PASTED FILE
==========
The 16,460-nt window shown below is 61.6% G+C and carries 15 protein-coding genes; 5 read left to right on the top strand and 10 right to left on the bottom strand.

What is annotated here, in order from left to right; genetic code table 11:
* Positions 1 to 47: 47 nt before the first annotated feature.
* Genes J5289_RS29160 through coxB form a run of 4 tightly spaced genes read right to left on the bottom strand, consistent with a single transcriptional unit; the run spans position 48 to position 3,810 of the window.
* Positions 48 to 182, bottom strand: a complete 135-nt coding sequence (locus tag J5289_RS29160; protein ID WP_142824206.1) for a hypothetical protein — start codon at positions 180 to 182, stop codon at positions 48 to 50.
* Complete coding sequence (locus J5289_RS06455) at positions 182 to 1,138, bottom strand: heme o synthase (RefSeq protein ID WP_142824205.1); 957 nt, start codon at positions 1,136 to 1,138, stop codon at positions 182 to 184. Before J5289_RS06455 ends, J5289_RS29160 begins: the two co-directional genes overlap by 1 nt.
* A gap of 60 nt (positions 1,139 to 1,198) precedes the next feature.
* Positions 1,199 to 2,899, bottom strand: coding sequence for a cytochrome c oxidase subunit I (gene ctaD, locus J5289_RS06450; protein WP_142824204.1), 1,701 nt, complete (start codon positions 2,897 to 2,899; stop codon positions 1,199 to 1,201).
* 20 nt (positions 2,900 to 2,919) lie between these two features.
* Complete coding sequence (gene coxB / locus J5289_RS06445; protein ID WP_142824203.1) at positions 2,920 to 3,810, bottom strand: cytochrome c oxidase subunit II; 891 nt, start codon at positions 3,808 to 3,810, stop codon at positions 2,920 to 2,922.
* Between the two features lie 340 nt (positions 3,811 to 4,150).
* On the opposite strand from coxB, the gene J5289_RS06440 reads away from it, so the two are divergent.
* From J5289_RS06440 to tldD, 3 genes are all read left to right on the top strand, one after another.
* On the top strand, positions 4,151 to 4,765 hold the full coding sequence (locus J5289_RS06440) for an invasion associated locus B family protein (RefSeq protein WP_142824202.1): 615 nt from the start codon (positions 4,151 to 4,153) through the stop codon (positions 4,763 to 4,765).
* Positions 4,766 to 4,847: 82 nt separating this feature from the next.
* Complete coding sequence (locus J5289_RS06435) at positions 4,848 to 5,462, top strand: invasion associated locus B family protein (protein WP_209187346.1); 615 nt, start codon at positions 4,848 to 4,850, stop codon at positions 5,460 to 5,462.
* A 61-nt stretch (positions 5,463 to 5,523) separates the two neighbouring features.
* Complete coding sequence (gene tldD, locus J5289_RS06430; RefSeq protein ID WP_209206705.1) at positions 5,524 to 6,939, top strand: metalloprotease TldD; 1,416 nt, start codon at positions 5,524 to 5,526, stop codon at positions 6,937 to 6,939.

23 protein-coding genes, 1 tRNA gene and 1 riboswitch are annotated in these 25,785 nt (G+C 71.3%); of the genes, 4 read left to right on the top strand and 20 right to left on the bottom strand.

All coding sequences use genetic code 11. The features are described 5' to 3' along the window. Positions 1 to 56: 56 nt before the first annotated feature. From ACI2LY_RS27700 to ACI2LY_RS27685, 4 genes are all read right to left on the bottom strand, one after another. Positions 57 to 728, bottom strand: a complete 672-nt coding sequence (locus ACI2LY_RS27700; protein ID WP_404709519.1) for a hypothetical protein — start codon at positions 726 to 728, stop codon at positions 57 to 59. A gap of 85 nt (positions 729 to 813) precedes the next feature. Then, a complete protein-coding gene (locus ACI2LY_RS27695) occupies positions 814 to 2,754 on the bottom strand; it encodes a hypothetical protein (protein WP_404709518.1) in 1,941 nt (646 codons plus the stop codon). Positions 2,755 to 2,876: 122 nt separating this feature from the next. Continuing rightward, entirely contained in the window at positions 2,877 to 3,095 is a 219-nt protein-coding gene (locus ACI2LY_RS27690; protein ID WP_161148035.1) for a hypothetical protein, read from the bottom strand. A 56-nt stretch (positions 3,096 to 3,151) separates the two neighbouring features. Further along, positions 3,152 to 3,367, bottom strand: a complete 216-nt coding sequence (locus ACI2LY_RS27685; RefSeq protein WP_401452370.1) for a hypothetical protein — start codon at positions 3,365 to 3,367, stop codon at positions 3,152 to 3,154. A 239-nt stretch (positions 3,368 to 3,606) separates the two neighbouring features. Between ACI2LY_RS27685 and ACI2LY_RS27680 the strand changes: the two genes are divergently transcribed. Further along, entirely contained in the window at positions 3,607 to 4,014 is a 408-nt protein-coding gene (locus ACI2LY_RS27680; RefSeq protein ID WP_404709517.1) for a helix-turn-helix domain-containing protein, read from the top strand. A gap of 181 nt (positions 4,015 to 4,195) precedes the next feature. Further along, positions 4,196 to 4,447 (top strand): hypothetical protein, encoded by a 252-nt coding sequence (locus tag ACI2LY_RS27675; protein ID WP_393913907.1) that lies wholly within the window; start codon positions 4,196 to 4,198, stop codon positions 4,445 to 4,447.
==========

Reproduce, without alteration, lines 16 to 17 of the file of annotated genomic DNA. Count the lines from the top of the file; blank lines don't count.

* Complete coding sequence (locus J5289_RS06435) at positions 4,848 to 5,462, top strand: invasion associated locus B family protein (protein WP_209187346.1); 615 nt, start codon at positions 4,848 to 4,850, stop codon at positions 5,460 to 5,462.
* A 61-nt stretch (positions 5,463 to 5,523) separates the two neighbouring features.